8 Documents You Need to Buy a Home

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  • Written on August 11, 2022 By Stanley Martin

Purchasing a new house is exciting! All the research and money you've saved to get you to this point should be applauded. You're ready to make the big purchase, so what do you need to have prepared? Our in-house experts compiled a list of documents you'll want to have on hand during those important meetings with your real estate agent, mortgage lender, and title company.

  1. Government ID: This may seem slightly obvious, but you will need identification documents at closing. This includes items like your driver's license, passport, or any other form of government ID. Did you know – the most common issue at closing is bringing in an expired driver's license? This is because there is often more than one person on the title, like a married couple. It's easy to forget that each title holder needs a valid ID, so make sure they are all current by the closing date.
  2. Pay Stubs: If you are applying for a mortgage loan, your mortgage lender will need to verify your income. Plan on showing at least 30 days of stable income. This will confirm that you can pay your mortgage each month.
  3. Bank Statements: Your bank statements are a pretty good snapshot of your financial footing. Lenders will use them to assess the funds going into and coming out of your accounts. You'll be asked to provide at least 30 to 60 days worth of transactions.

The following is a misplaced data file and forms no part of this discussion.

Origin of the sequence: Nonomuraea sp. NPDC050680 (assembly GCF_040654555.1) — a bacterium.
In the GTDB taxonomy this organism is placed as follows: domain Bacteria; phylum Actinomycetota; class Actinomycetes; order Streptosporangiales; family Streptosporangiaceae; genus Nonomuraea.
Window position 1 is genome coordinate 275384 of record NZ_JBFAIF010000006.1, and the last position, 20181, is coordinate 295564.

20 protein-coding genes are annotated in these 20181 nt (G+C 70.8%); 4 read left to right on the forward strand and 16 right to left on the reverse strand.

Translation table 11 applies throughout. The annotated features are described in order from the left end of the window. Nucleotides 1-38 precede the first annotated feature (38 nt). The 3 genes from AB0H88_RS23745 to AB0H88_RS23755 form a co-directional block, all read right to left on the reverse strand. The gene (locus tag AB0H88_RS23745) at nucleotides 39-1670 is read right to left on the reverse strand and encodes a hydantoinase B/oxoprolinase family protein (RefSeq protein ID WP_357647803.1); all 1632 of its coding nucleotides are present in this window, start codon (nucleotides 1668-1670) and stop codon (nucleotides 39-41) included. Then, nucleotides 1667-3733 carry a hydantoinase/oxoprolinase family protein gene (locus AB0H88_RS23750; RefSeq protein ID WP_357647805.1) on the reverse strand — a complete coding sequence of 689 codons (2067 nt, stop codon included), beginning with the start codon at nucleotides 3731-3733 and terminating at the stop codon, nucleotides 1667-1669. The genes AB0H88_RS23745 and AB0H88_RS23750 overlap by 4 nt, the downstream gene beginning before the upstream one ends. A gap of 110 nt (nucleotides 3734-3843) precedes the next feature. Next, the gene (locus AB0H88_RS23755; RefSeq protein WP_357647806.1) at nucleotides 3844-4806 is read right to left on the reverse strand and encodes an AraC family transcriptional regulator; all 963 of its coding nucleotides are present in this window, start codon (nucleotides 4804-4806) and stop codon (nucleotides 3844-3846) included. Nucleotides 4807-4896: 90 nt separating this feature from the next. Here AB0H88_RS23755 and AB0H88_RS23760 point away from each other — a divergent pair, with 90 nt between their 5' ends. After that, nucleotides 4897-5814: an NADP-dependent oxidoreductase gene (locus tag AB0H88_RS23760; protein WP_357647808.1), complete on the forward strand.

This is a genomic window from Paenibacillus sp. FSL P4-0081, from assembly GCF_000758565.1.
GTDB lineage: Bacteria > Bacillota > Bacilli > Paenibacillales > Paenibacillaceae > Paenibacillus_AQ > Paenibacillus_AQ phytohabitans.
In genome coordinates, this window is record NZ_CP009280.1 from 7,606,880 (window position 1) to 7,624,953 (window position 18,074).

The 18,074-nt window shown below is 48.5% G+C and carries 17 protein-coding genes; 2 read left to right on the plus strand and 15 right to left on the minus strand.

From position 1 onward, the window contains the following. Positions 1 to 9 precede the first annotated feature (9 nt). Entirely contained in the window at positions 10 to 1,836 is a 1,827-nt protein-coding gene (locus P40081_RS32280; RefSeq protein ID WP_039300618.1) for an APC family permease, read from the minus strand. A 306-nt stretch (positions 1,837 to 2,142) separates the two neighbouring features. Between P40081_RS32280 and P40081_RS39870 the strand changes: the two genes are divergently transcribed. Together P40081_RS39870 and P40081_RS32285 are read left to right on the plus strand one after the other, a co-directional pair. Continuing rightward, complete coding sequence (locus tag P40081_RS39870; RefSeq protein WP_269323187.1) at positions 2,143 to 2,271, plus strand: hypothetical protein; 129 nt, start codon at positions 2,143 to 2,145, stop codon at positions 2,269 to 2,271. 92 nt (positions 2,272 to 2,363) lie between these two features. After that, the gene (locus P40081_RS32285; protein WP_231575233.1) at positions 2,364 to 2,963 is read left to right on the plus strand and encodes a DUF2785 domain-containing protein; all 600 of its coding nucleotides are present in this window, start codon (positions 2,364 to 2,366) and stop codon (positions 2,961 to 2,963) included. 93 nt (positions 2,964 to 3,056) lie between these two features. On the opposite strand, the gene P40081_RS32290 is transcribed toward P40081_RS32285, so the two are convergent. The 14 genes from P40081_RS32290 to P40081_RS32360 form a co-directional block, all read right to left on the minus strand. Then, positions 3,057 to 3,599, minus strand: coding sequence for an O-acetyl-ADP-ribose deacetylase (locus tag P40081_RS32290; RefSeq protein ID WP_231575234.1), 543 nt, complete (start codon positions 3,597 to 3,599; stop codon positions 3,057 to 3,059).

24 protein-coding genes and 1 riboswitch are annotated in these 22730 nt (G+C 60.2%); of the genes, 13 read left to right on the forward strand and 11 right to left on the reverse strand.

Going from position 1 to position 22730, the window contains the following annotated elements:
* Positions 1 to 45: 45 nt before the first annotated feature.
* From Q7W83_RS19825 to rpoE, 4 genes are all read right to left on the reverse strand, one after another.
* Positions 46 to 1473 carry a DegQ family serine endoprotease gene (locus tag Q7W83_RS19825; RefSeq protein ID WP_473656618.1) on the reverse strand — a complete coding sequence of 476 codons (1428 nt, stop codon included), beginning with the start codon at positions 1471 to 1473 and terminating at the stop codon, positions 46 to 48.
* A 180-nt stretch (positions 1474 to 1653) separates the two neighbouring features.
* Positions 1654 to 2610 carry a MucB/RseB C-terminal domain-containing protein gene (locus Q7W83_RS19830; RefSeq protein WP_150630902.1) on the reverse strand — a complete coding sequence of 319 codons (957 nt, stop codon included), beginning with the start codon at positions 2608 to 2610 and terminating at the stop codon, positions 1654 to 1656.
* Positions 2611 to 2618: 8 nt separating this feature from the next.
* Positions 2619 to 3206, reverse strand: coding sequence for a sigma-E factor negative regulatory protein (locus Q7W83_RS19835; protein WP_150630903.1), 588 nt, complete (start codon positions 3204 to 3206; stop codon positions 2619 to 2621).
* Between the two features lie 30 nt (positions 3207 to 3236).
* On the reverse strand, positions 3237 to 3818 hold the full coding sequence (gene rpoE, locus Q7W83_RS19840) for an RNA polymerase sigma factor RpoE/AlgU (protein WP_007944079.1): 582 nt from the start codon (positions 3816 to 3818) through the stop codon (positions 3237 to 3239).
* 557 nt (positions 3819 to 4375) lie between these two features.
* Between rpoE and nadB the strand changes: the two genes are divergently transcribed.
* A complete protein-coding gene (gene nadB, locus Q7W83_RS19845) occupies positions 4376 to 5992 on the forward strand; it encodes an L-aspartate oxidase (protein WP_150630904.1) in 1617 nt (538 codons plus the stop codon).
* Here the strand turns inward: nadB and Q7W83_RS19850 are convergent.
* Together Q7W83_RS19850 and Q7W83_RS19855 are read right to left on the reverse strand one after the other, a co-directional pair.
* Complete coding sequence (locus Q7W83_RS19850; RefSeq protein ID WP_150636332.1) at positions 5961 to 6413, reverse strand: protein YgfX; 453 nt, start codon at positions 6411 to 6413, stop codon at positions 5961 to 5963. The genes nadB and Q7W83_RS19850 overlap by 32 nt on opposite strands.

4. Tax Documents: It's important to have at least two years' worth of tax returns ready to show your lender during the pre-approval process. These documents are another way to showcase your financial position as well as your financial stability.
  5. Proof of Employment: Depending on your start date, you may need to provide proof of employment. For most borrowers, your pay stubs will act as proof, but if you were recently hired and do not yet have the required number of pay stubs, your lender may ask for a letter from your current employer confirming your employment status.
  6. Credit Report:Your credit report chronicles your debts and payment history. It is used to generate your credit score and determine your willingness to repay your mortgage loan. Your lender should be able to obtain the credit report for you when they are creating your pre-approval letter. Just remember to ask them for a copy during the process.
  7. Proof of Additional Income or Debts: A significant part of the loan process is knowing your debt-to-income ratio. Your lender will need to fully understand your financial history to determine if you qualify for a mortgage loan and the amount of that loan. Suppose you have any additional income such as Social Security or disability payments. In that case, you will need to show proof of that. And if you have any outstanding loans like a student loan or credit card debt, your lender will need to know the balances and monthly payments for those accounts.
  8. Pre-Approval Letter:After you've submitted the previously listed documents to your lender, you will complete the pre-qualification process. Obtaining the actual pre-approval letter from your lender is the most crucial part of being "pre-qualified." Many real estate agents prefer clients to have a pre-approval letter before they view homes. Why? Because it ensures that the homes you view are ones you can afford, making the process of purchasing run more smoothly.

We get it, buying a home can seem like a lot of hard work. But with the right real estate professionals behind you and this handy list of documents to have prepared, you'll be more than ready for the big day. If you're a first-time home buyer, feel free to check out our other resources to help guide you on your journey, from researching the perfect home to signing on that final dotted line.